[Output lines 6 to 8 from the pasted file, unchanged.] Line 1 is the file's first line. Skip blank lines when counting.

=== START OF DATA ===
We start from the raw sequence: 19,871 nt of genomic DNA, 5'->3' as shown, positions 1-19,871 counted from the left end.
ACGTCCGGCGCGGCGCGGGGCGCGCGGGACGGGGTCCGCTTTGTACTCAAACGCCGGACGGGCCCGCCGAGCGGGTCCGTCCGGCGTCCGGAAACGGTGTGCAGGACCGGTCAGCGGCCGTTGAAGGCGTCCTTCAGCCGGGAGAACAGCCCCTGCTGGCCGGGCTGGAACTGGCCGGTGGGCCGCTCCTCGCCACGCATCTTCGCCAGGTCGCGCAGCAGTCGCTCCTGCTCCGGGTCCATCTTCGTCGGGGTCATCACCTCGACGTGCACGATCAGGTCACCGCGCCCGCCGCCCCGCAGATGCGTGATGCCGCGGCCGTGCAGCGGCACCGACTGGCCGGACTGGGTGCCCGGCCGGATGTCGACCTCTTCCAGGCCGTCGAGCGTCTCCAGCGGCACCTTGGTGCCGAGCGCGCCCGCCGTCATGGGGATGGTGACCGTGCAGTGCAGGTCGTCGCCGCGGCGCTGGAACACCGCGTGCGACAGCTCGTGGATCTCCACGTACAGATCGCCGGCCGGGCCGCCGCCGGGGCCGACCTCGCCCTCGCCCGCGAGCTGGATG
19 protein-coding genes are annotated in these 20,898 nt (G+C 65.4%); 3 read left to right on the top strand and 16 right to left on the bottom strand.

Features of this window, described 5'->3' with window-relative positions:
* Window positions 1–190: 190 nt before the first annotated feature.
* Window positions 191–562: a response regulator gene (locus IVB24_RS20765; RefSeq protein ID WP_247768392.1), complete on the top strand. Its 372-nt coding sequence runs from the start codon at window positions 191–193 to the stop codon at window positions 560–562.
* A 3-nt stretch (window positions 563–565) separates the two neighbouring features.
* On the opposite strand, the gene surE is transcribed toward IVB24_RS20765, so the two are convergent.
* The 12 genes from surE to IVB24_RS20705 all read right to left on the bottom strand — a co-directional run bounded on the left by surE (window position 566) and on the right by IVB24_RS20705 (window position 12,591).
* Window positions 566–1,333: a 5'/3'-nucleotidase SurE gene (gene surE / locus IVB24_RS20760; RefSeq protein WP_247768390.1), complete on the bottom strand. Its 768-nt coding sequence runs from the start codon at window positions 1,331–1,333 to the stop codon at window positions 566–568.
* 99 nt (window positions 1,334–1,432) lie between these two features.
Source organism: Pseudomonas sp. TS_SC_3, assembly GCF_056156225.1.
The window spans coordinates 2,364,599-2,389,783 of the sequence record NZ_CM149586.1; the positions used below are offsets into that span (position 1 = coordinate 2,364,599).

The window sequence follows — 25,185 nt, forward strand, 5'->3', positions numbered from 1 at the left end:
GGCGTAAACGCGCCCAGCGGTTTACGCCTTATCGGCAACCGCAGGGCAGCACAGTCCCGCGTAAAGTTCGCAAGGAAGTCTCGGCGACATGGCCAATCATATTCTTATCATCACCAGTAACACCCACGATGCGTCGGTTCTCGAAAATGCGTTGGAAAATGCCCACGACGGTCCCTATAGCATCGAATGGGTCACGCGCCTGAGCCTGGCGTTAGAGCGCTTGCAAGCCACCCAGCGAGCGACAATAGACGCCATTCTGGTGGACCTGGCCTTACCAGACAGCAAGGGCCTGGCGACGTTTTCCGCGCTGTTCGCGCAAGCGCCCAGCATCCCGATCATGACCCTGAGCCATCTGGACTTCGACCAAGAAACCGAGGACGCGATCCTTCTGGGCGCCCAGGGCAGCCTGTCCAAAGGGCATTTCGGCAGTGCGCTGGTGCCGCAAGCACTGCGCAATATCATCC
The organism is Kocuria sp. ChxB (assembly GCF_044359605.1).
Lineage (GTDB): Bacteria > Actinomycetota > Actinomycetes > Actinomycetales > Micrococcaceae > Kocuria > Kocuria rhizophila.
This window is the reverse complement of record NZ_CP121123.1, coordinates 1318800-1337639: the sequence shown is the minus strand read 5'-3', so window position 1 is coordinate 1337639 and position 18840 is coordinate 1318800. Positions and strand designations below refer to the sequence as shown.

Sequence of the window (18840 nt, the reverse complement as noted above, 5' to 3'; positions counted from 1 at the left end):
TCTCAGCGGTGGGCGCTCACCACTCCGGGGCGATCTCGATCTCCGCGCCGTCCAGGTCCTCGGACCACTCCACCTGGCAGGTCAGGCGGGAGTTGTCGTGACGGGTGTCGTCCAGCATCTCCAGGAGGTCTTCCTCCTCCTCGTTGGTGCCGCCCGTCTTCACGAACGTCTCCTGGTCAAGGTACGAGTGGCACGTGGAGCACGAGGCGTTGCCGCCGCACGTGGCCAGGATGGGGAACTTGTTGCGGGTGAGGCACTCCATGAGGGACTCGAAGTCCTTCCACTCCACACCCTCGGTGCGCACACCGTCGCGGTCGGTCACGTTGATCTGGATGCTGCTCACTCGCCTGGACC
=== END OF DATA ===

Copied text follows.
* Window positions 191–562: a response regulator gene (locus IVB24_RS20765; RefSeq protein ID WP_247768392.1), complete on the top strand. Its 372-nt coding sequence runs from the start codon at window positions 191–193 to the stop codon at window positions 560–562.
* A 3-nt stretch (window positions 563–565) separates the two neighbouring features.
* On the opposite strand, the gene surE is transcribed toward IVB24_RS20765, so the two are convergent.